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When is an SPV a “financial institution”?

In a judgment that will be welcomed by lenders and holds a cautionary lesson for borrowers on the importance of precise contract drafting the High Court in Re Olympia Securities Commercial plc (in administration) and ors v WDW 3 Investments Ltd and anor has ruled on what a “financial institution” is in the context of the assignment and transfer provisions in a commercial term loan facility agreement.

Background to the dispute

Following the collapse of Anglo Irish Bank Corporation Limited (the “Lender”) in 2013 the liquidators sold a portfolio of the Lender’s loan receivables to LSREF III Wight Limited (“LSREF”). Part of that portfolio were loan receivables payable from Olympia Securities Commercial Plc (the “Borrower”) under a term loan facility agreement entered into with the Lender in 2005 and a related interest rate swap secured by a debenture over the assets of the Borrower. As part of the agreed sale to LSREF the liquidators assigned the Lender’s rights under the facility agreement to LSREF’s appointed nominee WDW 3 Investments Limited (“WDW”). WDW itself was a company with no trading history, having been incorporated for the sole purpose of the transaction two weeks before the assignment took place, and a share capital of just £1.

When the Borrower subsequently defaulted under the facility agreement and went into administration a dispute arose between WDW and an unsecured creditor (“Arazim”) of the Borrower as to which of them had a valid claim to £6 million held by administrators.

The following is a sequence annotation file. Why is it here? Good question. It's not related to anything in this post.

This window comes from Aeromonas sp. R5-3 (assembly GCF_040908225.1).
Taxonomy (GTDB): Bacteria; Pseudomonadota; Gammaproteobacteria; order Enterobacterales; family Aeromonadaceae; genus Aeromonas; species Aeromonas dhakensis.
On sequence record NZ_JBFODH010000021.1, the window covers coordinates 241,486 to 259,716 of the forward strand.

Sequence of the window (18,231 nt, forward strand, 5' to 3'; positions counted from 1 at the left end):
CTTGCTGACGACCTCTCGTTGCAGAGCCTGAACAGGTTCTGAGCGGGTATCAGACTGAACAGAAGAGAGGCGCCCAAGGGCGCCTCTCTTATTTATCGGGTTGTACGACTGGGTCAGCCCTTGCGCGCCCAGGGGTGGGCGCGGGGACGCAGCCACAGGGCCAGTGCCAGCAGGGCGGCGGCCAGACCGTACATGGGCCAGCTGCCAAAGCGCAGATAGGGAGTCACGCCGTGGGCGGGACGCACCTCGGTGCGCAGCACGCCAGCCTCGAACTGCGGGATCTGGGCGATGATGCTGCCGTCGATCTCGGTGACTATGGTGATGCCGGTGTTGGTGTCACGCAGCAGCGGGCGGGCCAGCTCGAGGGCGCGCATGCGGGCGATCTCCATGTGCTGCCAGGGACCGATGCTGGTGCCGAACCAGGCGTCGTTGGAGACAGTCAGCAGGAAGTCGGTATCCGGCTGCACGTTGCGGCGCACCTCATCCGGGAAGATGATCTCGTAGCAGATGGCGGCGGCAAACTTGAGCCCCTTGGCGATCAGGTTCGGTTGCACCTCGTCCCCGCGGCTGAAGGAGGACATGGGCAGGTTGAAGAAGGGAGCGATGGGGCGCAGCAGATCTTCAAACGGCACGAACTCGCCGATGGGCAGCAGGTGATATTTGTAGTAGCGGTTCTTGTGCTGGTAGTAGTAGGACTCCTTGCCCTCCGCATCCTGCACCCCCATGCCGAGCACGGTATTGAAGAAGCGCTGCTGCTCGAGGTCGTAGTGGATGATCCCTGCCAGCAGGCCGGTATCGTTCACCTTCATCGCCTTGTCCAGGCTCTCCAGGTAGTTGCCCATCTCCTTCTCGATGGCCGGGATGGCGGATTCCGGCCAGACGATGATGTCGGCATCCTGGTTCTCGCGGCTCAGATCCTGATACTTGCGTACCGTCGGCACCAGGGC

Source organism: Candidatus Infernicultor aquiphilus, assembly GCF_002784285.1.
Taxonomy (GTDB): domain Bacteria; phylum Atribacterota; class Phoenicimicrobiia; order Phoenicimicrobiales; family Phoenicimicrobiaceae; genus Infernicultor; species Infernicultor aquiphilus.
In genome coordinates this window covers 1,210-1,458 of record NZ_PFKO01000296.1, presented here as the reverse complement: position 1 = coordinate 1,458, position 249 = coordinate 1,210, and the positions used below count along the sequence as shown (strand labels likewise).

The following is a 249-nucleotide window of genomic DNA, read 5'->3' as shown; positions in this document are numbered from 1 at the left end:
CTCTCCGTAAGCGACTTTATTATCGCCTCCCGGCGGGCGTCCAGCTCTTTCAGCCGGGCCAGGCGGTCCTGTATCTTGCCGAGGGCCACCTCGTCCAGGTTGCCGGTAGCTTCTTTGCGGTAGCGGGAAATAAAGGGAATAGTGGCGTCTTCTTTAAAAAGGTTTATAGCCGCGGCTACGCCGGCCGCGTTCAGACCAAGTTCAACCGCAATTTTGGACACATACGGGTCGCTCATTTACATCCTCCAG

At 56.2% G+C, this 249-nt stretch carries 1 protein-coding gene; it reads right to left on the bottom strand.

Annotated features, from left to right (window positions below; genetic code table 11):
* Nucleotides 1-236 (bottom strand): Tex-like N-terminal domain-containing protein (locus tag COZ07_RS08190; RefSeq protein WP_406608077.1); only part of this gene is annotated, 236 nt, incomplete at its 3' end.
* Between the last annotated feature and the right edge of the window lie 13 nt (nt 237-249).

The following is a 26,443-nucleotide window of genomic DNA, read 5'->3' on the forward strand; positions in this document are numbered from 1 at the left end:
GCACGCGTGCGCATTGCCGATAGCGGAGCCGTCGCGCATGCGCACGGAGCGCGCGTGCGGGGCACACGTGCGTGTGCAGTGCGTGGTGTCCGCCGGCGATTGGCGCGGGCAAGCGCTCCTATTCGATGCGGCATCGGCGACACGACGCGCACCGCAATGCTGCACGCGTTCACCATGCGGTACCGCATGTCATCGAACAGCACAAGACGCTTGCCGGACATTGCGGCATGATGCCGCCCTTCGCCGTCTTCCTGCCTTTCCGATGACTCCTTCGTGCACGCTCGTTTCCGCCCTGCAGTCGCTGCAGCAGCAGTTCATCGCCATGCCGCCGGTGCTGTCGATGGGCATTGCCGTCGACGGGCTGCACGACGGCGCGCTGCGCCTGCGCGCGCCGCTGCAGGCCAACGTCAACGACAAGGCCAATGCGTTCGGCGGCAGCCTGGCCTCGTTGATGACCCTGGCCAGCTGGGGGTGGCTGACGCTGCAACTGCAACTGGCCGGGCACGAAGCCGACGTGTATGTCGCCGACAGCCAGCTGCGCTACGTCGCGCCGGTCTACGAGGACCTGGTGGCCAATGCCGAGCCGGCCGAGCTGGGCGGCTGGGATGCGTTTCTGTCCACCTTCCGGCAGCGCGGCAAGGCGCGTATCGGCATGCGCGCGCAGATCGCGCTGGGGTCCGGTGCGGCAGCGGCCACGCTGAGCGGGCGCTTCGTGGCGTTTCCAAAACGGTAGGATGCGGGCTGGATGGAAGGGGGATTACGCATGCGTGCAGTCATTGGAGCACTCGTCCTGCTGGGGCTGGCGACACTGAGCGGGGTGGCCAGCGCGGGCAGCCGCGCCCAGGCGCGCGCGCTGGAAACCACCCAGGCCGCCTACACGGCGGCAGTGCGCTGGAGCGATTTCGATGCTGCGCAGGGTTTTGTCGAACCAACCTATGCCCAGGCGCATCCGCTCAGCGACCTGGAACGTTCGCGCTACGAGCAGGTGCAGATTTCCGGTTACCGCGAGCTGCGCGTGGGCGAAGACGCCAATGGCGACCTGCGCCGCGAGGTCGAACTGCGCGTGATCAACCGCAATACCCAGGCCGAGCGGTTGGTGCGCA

Arazim argued that the assignment of the Lender’s rights under the facility agreement to WDW was invalid (and that therefore WDW had no claim to the £6 million) because the assignment did not comply with the relevant assignment and transfer provisions of the facility agreement. Clause 23 of facility agreement stated as follows (with emphasis added):

23.2 The Lender may (and the Borrower shall assist as required and irrevocably appoints the Lender to execute any requisite document on its behalf) at any time transfer, assign or novate all or any part of the Lender’s rights, benefits or obligations under this agreement to any one or more banks or other financial institutions. All agreements, representations and warranties made in this agreement shall survive any transfers made pursuant to this clause. The Lender may sell down its participation in respect of the Finance Documents without the consent of the Borrower”.

The dispute was referred to the Court by the administrators who sought directions as to which creditor should receive the payment.  The question before the Court was therefore whether WDW was a “financial institution” within the meaning of clause 23.2 of the facility agreement.

High Court Judgment

Pelling J, following the meaning given to the phrase by of the Court of Appeal in Argo Fund Limited v Essar Steel Limited [2006] 1 CLC 546 (“Argo”), held that WDW did fall within the meaning of a “financial institution” and that, in the context of assignment of a commercial loan agreement with a commercial borrower, a “financial institution” was:

a legally recognised form or being, which carries on its business in accordance with the laws of its place of creation and whose business concerns commercial finance” (para. 21).